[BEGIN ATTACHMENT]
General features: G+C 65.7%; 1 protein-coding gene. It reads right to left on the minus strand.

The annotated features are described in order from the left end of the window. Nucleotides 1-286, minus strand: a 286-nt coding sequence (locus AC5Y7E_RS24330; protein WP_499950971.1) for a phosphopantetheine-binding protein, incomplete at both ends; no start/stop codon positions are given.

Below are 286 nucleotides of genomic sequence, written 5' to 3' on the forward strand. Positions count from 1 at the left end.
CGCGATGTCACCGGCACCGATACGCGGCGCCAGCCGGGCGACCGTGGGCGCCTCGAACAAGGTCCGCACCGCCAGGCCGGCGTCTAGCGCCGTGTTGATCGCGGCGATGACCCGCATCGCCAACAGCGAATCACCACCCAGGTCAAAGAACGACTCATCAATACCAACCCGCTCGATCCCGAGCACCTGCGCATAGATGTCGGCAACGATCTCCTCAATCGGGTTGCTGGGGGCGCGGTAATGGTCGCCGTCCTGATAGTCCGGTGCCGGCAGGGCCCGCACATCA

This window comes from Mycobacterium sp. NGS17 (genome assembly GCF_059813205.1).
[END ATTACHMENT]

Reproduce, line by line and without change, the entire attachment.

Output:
General features: G+C 65.7%; 1 protein-coding gene. It reads right to left on the minus strand.

The annotated features are described in order from the left end of the window. Nucleotides 1-286, minus strand: a 286-nt coding sequence (locus AC5Y7E_RS24330; protein WP_499950971.1) for a phosphopantetheine-binding protein, incomplete at both ends; no start/stop codon positions are given.

Below are 286 nucleotides of genomic sequence, written 5' to 3' on the forward strand. Positions count from 1 at the left end.
CGCGATGTCACCGGCACCGATACGCGGCGCCAGCCGGGCGACCGTGGGCGCCTCGAACAAGGTCCGCACCGCCAGGCCGGCGTCTAGCGCCGTGTTGATCGCGGCGATGACCCGCATCGCCAACAGCGAATCACCACCCAGGTCAAAGAACGACTCATCAATACCAACCCGCTCGATCCCGAGCACCTGCGCATAGATGTCGGCAACGATCTCCTCAATCGGGTTGCTGGGGGCGCGGTAATGGTCGCCGTCCTGATAGTCCGGTGCCGGCAGGGCCCGCACATCA

This window comes from Mycobacterium sp. NGS17 (genome assembly GCF_059813205.1).